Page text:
Series: Dumbarton Oaks Colloquium Series in the History of Landscape Architecture Volume: 34
294 pages, 85 colour & 13 b/w photos, 41 colour & 14 b/w illustrations, 2 tables
The vision of a garden shared peacefully by humans and animals is a familiar, but elusive, landscape trope. Whether threatened by habitat destruction or climate change, displaced by urbanization or invasive species, poisoned by industrial toxins, or hunted to extinction, many wild animals have failed to thrive in the company of people. There is growing scientific consensus that we are in the midst of the sixth great extinction in earth history – and the first caused by human activities.
What agency can landscape architects and garden designers have in conserving or restoring wildlife diversity? Designing Wildlife Habitats gathers essays by designers, scientists, and historians to explore how they might better collaborate to promote zoological biodiversity and how scientific ambitions might be expressed in culturally significant and historically informed design. Established conservation practices within ecology have begun to shape landscape architecture, and current initiatives in ecosystem services, restoration ecology, and designer-generated ecological experiments provide an enlarged role for landscape architects in the creation of productive habitats. Design has become increasingly instrumental to both the appearance and the ecological function of landscapes.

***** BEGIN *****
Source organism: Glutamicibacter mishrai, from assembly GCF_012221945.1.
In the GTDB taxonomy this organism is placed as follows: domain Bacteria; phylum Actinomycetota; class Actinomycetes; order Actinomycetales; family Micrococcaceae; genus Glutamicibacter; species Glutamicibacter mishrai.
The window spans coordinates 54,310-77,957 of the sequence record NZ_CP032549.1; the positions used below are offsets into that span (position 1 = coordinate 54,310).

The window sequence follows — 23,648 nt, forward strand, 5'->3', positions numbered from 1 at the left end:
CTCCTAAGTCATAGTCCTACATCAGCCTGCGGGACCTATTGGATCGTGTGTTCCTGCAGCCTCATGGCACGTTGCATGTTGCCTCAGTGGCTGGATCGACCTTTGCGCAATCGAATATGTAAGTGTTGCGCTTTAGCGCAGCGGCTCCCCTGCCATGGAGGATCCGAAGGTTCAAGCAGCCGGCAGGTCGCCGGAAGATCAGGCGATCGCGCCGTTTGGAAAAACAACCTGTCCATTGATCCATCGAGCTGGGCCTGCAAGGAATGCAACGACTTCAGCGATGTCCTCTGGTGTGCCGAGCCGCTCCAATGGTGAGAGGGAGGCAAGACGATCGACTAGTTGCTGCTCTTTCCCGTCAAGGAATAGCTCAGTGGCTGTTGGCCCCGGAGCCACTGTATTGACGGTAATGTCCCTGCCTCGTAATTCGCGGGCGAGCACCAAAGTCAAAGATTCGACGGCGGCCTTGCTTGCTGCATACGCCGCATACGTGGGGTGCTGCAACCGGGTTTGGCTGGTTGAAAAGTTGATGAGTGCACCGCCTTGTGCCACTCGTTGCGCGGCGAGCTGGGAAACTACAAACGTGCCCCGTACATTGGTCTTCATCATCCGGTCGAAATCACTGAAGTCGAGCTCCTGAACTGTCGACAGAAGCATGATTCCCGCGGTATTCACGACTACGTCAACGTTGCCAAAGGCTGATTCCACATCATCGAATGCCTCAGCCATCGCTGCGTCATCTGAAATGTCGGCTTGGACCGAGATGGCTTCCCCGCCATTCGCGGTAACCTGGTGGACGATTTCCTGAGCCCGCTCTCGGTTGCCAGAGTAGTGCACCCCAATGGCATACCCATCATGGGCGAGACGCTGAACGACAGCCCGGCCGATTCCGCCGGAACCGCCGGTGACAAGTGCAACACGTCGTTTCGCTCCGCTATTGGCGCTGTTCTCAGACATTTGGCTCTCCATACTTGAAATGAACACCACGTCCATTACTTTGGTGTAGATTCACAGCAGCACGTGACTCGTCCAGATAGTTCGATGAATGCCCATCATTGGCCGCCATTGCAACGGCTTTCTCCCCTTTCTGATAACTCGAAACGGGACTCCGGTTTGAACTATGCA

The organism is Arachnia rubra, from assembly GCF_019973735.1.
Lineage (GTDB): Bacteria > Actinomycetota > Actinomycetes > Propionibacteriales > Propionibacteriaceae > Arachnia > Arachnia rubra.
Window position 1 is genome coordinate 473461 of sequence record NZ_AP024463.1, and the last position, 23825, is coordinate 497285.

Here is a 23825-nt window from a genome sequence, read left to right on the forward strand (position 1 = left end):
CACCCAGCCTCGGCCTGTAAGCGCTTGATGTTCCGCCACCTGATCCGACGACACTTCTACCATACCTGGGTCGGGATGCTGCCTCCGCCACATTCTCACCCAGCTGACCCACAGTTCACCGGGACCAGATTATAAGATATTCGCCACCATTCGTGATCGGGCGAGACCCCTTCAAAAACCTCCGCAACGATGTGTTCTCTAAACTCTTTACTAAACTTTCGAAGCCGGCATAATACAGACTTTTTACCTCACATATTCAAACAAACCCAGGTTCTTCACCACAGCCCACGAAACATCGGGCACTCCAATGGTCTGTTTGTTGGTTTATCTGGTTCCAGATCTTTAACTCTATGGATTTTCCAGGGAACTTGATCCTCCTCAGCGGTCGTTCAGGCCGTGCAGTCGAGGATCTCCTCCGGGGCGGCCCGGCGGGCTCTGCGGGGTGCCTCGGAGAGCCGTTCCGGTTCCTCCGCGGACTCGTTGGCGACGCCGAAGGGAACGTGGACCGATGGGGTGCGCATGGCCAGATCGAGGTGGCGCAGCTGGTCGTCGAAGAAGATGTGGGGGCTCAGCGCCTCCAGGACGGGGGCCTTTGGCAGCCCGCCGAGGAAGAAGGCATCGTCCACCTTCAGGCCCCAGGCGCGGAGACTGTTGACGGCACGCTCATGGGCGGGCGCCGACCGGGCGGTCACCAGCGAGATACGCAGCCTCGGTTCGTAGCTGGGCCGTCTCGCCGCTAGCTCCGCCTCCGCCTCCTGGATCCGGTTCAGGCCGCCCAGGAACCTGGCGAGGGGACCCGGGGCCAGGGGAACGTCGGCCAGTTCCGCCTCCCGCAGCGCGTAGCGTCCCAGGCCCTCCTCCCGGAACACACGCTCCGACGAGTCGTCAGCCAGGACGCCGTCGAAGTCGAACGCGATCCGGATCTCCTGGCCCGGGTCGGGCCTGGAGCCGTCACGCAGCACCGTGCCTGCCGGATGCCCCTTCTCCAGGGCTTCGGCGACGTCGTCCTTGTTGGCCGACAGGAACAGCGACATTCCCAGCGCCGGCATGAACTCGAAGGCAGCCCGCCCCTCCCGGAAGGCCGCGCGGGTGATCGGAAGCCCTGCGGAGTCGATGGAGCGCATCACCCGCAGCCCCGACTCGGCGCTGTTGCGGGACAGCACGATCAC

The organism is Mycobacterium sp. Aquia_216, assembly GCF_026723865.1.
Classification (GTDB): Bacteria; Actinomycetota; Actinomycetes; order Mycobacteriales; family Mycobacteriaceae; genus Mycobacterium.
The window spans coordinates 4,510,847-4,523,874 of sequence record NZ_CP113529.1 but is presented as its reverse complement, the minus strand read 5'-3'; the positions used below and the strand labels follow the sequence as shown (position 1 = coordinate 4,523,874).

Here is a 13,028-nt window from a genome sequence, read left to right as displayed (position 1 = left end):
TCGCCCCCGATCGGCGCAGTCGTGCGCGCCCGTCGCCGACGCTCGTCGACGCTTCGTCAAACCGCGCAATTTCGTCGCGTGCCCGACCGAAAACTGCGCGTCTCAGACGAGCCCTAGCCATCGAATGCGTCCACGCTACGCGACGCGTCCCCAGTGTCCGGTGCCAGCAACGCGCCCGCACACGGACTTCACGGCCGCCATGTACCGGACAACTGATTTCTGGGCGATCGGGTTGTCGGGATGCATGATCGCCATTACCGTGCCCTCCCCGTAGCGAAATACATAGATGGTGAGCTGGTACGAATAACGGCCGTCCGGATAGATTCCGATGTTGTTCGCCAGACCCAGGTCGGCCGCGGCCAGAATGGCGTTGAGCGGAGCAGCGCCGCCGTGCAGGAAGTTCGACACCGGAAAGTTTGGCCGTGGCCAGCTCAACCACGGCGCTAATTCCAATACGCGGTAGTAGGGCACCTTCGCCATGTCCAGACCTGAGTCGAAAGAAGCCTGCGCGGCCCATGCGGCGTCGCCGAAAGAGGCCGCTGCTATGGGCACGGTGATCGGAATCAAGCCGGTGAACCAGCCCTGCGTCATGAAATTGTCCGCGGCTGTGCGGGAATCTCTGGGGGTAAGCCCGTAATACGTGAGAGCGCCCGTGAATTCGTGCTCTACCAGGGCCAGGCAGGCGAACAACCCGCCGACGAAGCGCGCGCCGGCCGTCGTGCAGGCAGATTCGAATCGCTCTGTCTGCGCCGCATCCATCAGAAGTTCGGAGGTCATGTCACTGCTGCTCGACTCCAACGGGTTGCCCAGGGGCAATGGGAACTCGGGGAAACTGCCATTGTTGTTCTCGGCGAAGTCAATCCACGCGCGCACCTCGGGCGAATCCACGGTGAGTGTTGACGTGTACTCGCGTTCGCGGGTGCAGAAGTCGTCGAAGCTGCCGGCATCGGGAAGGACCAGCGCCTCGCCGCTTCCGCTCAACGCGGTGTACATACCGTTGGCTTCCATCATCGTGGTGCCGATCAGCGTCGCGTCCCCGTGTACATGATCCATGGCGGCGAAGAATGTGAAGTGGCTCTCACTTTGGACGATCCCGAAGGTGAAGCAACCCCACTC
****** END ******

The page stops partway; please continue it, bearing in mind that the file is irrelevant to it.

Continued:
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John Beardsley is Director of Garden and Landscape Studies at the Dumbarton Oaks Research Library and Collection.